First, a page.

Throughout the book, Jill Lublin gives us Action Plans. These are at the end of each chapter and they help the reader implement the information they have read. What good is the information if you can’t figure out how to use it in your business? She also provides a wonderful Client Worksheet to give us an idea of what matters we should discuss with a new client. This is only a sample, but could be used to develop a checklist that is appropriate for each of us. The checklist is only a part of the information in Chapter Two about how to deal with clients effectively.

One of the chapters I included was about myths and misconceptions. There are so many myths in business and she chose fourteen common misconceptions and explains why they are not true. It’s a short chapter, but it can be an eye opener.

Where can you go to get noticed and to start this process? Chapter Six gives plenty of examples of where to go and she even suggests that you can start your own group. Once you get “out there”, you need to make a good first impression. Before you go to those networking meetings or the chamber of commerce mixer, read chapter seven. Jill Lublin takes you step by step through the process of making a great first impression and getting started on the road to referrals.

Some advanced networking information includes:

Chapter 8 – Goals, Intentions and Strategies Chapter 9 – Cultivate the Media Chapter 11 – Focus, Focus, Focus Chapter 12 – Always Keep It Real Chapter 15 – Be Flexible and Keep Your Options Open The book contains a wide variety of information to help you get noticed and get referrals, but one of my favorite chapters is number fourteen – Service Makes a Difference. I don’t know about you, but I feel outstanding customer service is a thing of the past in many businesses today. Its sad, but how often have you gone into a business, emailed a business or called a business and been ignored or put on hold for an extended period of time?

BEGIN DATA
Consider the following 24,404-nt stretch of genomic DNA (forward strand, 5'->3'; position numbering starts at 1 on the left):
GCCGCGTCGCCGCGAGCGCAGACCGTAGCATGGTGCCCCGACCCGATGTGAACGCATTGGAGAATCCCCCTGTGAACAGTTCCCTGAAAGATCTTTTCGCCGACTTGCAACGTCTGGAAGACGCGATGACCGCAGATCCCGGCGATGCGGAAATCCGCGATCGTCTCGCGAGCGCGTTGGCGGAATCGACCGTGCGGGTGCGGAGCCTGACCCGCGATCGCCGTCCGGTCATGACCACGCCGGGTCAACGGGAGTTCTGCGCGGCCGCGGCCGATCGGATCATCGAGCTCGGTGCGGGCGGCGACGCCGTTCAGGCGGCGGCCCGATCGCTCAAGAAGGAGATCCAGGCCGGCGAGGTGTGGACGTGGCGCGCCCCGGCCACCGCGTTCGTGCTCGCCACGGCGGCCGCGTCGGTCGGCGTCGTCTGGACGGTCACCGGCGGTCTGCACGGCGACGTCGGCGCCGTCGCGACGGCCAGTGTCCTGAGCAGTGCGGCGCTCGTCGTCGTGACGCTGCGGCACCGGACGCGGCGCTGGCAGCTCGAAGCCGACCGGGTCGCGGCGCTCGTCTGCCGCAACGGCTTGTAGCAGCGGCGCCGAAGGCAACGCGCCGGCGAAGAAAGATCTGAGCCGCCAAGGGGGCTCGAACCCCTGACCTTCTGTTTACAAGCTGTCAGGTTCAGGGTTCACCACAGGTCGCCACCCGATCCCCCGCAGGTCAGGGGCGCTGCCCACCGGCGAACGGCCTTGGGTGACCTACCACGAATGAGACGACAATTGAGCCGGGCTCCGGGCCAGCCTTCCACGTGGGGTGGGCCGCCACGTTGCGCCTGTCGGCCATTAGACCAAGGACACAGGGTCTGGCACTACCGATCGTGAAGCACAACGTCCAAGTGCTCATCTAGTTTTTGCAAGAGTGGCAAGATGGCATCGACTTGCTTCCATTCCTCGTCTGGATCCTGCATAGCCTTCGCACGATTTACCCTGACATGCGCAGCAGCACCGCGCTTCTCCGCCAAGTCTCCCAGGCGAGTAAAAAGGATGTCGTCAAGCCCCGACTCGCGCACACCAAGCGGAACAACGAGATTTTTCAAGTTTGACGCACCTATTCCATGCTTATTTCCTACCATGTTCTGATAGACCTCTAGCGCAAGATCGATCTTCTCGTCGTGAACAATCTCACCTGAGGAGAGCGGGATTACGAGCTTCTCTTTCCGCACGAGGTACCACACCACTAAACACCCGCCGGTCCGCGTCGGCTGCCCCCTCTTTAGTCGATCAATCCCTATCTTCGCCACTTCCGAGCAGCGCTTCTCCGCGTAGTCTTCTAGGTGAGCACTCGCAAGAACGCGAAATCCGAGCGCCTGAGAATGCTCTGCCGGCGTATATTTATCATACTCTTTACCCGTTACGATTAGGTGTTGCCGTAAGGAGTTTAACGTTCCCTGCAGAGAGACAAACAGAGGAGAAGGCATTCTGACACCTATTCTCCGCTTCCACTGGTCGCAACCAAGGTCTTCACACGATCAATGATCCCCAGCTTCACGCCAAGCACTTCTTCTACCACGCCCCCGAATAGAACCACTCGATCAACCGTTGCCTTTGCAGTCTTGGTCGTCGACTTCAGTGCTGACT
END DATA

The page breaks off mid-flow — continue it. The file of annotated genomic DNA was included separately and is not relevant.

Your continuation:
Getting Noticed and getting referrals is a great start, but once you have the customer, you must knock their socks off with great customer service. Jill Lublin gives us the ten commandments of business, she tells us to be pleasant, respond to customers, encourage people to come back and to use heart centered marketing. Those are the subheadings in chapter fourteen, but I’ll let you discover the hidden treasures about how to give outstanding customer service.

I recommend this book for any business person who needs to learn how to get noticed. Even if you are getting noticed, are you getting referrals from others? If you aren’t getting referrals and your aren’t networking – you’re missing a big piece of the entrepreneurial puzzle. Jill Lublin’s new book can give you the networking pieces of the puzzle that you’re missing. You can learn much more about Jill Lublin and Get Noticed… Get Referrals at and

Wednesday, July 2, 2008

Personality Not Included by Rohit Bhargava

Personality – Personality is defined as “the unique, authentic, and talkable soul of your brand that people can get passionate about. Personality is not just about what you stand for, but how you choose to communicate it. It is also the way to reconnect your customers, partners, employees, and influencers to the soul of your brand in the new social media era.”

Have you ever thought about the fact that your business should have a personality? You might not have thought about creating or developing a personality for your business – but in the twenty first century, your business needs a personality. The time for faceless businesses is gone. We have all been told to develop a brand for our business. But, creating a personality that reflects and deepens that brand is taking the idea to a higher level.

Think about your favorite coffee shop or your favorite restaurant. What do you like about that business? Is it the service, the products, the atmosphere, the location, or something else? The personality includes things that set that business apart from other similar businesses.

This book contains six chapters in Part One. Part Two contains learning guides which expand on the content in Part One and various other resources. The contents include:

Part One

1. Sign Here to Read This (How Organizations Lose Their Personality)